It was meant to be a run to recall a year ago.
Instead of following Canal de l’Ourcq as is the normal turn-off-my-brain-and-run-route, I was going to turn left up Canal Saint-Denis, the canal that I used to run alongside, the one that I discovered earlier this year leads straight up to the wilder, less restrained Seine toward the north.
I had just finished reflecting on a year slipped by like so many cold egg whites slipping through frozen fingers (it is New Year’s Eve after all, a time both for thinking back and making desserts), and the run was to be the perfect break of exertion between introspection and celebration. Not 10 minutes in, I was surprised to find my route completely torn up and blocked to cars. Still technically passable, I kept going. Five minutes later, the route was completely blocked, so I crossed over the canal, ran a bit further, then crossed back.
The idea for this run had been to catch the sunset just as I hit the Seine, receiving a muddled pink-purple sky that would be expiring just as the year ran out.
Instead, I hit more construction. This time, an actual sign saying there’d soon be miles and miles (well, kilometers, but since we’re translating from French, why not convert to imperial at the same time) of bike paths to enjoy.
Just, not now.
The push for these renovated bike paths is directly connected to the coming of the Olympic Games in 2024. Coinciding with the Games’ arrival in Paris is the development of the Grand Paris, an idea of Paris being expanded to more readily include its suburbs. In addition to bike paths, there are also four new subway lines.
It’s all going to be great. It’s all exciting. Can’t wait.
Yet the plans of the future sometimes clash with the plans of the present.
And this time, the construction that’s going to make the city even more accessible and enjoyable was forcing me toward the poorly lit parts of the city’s outskirts that I hadn’t run before, and away from the vision of a Seine sunset.
When I set off for Paris in the midst of a mild global pandemic to invest more time in tourism as tourism ground to a halt, the vision then was of somehow manifesting a new career path supporting tourism development and entrepreneurs that would allow for travel that was a bit more impactful (emissions notwithstanding).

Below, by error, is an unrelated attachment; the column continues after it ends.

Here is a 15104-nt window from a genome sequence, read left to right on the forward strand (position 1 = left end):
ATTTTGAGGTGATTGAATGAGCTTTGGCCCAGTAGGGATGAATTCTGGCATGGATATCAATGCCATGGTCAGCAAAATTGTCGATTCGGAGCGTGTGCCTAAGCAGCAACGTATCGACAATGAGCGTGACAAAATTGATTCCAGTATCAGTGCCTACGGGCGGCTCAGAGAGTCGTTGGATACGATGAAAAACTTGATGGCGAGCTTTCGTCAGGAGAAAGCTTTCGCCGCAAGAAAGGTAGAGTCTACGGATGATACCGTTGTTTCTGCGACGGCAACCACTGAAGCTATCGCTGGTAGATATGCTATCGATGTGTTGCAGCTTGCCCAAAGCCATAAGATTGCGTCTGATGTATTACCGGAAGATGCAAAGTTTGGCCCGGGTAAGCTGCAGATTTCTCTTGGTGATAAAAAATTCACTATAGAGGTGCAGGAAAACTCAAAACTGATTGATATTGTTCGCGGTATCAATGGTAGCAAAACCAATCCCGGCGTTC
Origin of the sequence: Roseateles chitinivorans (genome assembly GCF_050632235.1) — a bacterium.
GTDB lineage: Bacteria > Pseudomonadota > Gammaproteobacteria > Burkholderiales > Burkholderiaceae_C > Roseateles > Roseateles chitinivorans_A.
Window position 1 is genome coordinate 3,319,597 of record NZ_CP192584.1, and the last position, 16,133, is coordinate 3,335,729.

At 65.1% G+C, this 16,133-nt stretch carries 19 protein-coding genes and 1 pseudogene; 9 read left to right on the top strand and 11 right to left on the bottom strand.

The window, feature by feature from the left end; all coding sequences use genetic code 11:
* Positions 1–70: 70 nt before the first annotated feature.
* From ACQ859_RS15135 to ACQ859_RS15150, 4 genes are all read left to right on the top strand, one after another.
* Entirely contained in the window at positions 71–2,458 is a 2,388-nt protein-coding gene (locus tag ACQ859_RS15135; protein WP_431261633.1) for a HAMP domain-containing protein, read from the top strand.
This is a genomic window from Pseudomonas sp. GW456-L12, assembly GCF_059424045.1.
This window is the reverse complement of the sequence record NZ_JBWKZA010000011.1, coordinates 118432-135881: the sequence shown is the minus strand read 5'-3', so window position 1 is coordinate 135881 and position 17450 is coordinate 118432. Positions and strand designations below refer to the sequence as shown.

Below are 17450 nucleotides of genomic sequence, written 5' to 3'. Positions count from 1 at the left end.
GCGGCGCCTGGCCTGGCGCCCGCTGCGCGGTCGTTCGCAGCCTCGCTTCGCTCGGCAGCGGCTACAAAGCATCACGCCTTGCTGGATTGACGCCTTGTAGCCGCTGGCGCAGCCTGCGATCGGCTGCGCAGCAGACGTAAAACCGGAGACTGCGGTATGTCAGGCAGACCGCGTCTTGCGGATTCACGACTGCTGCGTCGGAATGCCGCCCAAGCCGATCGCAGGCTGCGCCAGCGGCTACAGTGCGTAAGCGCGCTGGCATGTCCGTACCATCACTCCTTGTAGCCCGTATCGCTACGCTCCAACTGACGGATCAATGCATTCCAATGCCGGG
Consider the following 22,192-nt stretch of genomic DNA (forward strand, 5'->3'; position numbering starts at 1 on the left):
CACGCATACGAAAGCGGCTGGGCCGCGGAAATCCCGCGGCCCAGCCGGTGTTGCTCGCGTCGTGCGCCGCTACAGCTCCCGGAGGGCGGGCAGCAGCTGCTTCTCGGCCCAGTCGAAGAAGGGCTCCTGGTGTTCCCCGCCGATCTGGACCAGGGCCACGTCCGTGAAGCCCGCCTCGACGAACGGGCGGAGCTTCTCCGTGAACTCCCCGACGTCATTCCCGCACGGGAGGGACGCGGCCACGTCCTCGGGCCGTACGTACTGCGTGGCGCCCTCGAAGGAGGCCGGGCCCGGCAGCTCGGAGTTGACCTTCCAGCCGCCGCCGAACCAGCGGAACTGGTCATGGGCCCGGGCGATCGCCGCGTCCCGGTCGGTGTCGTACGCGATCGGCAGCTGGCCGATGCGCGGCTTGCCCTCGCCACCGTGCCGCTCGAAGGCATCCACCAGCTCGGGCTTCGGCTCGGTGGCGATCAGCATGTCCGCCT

That turned into a Master’s in international tourism management and research thesis about coffee and tourism in Uganda, all done from a laptop inside of an apartment, which is a funny thing to have moved across the world to do.
Then this year happened, one that was, for all intents and purposes, a year of my design. A year to pursue that original vision (which did happen, to an extent) and a year to be seduced by the thrills of people actually wanting to hire me as a writer (which led to more missteps than I’d care to admit).
Depending how one frames it, the vision came to be, or it didn’t.
On the encouraging side, there are a few achievements. One international tourism development project found us spending a week in Sri Lanka (pictured above) as we worked with government ministries, international development partners, and local tourism stakeholders on a climate change resilience project.
Then a contract and client from Uganda will lead to marketing work at travel fairs in Europe and regular trips to East Africa to develop new itineraries and projects.
Like the Grand Paris that’s coming, it sounds pretty good in the abstract.
Like daily runs beset by obstacles – roadblocks, mud, speedy electric scooters – the daily work to get where I’d like to go hasn’t been as smooth or focused as I’d like.
The daily checking in on the vision that was supposed to be has been more exhausting.
Still, the plan remains.
Just like the route to the Seine will be there, too.
Today, that might mean going on a slightly different run. There will be other routes, other ways to go. Before long, the route will open up again.
The funny thing about running to try and catch a sunset is that you still get to run and see a sunset, even if it’s not quite how you imagined it.
Today, the work might not be what we want it to be. Before long, the fits and starts of work, when kept at with patience and a gentle acceptance of what can be controlled and what cannot, will lead way toward satisfying results.
The funny thing about going after goals is that even falling short can get you further than you might otherwise have gotten.
So, as we wind down on 2022 and I think about what kinds of wishes might have made the year that was a bit more peaceful, I raise a glass of this sparkling saké (it is somehow both French and Japanese) to you.
May your 2023s be filled with exploration, patience, and acceptance, and may you find the just-right route to get you where you’re going.